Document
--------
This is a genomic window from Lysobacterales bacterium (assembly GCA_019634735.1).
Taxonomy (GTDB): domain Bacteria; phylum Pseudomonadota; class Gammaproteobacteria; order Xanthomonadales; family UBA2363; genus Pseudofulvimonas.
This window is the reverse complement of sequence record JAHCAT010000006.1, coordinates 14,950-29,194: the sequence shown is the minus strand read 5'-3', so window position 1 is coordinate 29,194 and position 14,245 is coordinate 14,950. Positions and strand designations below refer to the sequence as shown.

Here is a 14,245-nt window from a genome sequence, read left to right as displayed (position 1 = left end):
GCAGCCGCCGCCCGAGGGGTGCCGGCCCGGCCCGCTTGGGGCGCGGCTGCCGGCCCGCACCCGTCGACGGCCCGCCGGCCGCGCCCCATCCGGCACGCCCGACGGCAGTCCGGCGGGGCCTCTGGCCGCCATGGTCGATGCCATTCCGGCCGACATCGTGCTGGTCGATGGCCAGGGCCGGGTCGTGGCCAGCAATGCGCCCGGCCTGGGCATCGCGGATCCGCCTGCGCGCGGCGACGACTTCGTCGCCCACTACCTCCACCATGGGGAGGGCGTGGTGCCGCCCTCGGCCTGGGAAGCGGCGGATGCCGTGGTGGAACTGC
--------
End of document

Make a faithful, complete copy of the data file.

This is a genomic window from Lysobacterales bacterium (assembly GCA_019634735.1).
Taxonomy (GTDB): domain Bacteria; phylum Pseudomonadota; class Gammaproteobacteria; order Xanthomonadales; family UBA2363; genus Pseudofulvimonas.
This window is the reverse complement of sequence record JAHCAT010000006.1, coordinates 14,950-29,194: the sequence shown is the minus strand read 5'-3', so window position 1 is coordinate 29,194 and position 14,245 is coordinate 14,950. Positions and strand designations below refer to the sequence as shown.

Here is a 14,245-nt window from a genome sequence, read left to right as displayed (position 1 = left end):
GCAGCCGCCGCCCGAGGGGTGCCGGCCCGGCCCGCTTGGGGCGCGGCTGCCGGCCCGCACCCGTCGACGGCCCGCCGGCCGCGCCCCATCCGGCACGCCCGACGGCAGTCCGGCGGGGCCTCTGGCCGCCATGGTCGATGCCATTCCGGCCGACATCGTGCTGGTCGATGGCCAGGGCCGGGTCGTGGCCAGCAATGCGCCCGGCCTGGGCATCGCGGATCCGCCTGCGCGCGGCGACGACTTCGTCGCCCACTACCTCCACCATGGGGAGGGCGTGGTGCCGCCCTCGGCCTGGGAAGCGGCGGATGCCGTGGTGGAACTGC